Date of Award
Doctor of Philosophy
Stephen R Wester, Heather C Henrickson, Marcellus M Merritt
African American Women, Community Culture, Exploratory, Food Preferences, Health Behaviors, Obesity
Women who identify as African American are at particularly high risk of developing obesity and associated health concerns such as diabetes, heart disease, and cancers. Eating healthfully and engaging in a minimal amount of physical activity are known to be both preventative and curative. Based on review of research, this study investigated potential constructs of Motivators and Barriers to health-supporting behaviors as they are perceived in African American women. The study also constructed a novel scale, Motivators and Barriers to Health Behaviors (MBHB), which intended to capture some constructs of each domain via two surveys. Also of interest was if composite scores of Motivators and/or Barriers factors may be able to predict Body Mass Index (BMI) or Waist Circumference (WC) measurements. Lastly, the study intended to gain insight into the types of beverages and foods that African American women preferred, as well as what grocery stores and fast food restaurants they frequent, and what types of physical activity they engaged in regularly. One hundred and twenty-six adult women identifying as African American and residing in the city of Milwaukee, Wisconsin participated in this investigation. Results from an Exploratory Factor Analysis (EFA) indicated five Motivators factors resulting from 21 items. They represented thematic constructs of Personal Health, Beverage and Food Preferences, Church and Spirituality, and Social Support, and one unanticipated factor labeled Physician Input. Results from a second EFA indicated four Barriers factors resulting from 16 items. They represented thematic constructs of Food Choices, Beverage Choices, Knowledge, and Family and Social Support. In addressing hypotheses of the study, Multiple Linear Regression (MLR) analyses were conducted. Results demonstrated that Motivators factors significantly predicted BMI and WC. Barriers items did not significantly predict neither BMI nor WC. Descriptive statistics demonstrating the outcome of open-ended questions of food and beverage preference, grocery story and fast food patronage, and physical activity were compiled. Results indicated that sodas were the most frequently cited as a preferred favorite beverage, followed by water. Drinks containing relatively high levels of sugar were cited at a ratio of three-to-one compared to water. Chicken was the most frequently cited preferred food; Pick-N-Save was the most frequented grocery store, and McDonald’s the most frequently cited fast food establishment. Finally, the physical activity cited most often was walking. Discussion of findings and implications for future research are addressed.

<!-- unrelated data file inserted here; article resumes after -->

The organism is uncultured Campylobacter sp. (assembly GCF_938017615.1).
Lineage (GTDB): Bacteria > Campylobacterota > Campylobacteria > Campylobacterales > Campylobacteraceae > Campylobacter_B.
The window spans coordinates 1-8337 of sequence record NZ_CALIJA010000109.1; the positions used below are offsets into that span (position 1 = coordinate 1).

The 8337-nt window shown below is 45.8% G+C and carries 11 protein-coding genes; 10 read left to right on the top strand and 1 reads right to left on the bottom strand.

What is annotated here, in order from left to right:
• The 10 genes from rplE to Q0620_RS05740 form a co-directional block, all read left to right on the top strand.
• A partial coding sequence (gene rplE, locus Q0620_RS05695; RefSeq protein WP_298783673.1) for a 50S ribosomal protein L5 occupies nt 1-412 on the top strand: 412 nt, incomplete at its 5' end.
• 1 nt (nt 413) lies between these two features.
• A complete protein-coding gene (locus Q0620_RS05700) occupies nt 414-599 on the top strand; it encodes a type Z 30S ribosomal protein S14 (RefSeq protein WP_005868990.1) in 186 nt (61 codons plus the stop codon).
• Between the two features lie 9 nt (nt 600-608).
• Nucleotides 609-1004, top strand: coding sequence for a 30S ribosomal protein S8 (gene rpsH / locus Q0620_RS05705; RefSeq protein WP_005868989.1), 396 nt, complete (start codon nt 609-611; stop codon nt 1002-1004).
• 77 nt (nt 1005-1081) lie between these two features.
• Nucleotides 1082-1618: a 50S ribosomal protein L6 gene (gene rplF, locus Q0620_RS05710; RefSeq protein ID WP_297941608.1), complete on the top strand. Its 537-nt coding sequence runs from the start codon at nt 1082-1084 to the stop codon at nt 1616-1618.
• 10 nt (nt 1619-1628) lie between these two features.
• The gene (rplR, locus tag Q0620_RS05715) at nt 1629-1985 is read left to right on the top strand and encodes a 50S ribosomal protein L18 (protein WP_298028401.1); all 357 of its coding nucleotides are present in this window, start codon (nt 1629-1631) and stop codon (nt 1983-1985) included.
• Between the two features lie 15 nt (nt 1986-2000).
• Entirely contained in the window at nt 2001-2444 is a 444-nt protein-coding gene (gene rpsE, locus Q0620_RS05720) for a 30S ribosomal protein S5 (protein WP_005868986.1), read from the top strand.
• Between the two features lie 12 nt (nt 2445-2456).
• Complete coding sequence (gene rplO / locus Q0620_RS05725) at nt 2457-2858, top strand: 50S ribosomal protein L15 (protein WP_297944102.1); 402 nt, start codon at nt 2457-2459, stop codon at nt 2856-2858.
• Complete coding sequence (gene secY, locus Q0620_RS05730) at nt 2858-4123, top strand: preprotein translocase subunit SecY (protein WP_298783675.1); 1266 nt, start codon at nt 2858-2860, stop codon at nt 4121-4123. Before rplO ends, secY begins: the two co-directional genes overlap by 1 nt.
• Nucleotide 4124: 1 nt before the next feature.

DePratt, Teresa M., "Motivators and Barriers to Health Behaviors in African American Women" (2018). Theses and Dissertations. 1782.
Available for download on Saturday, December 14, 2019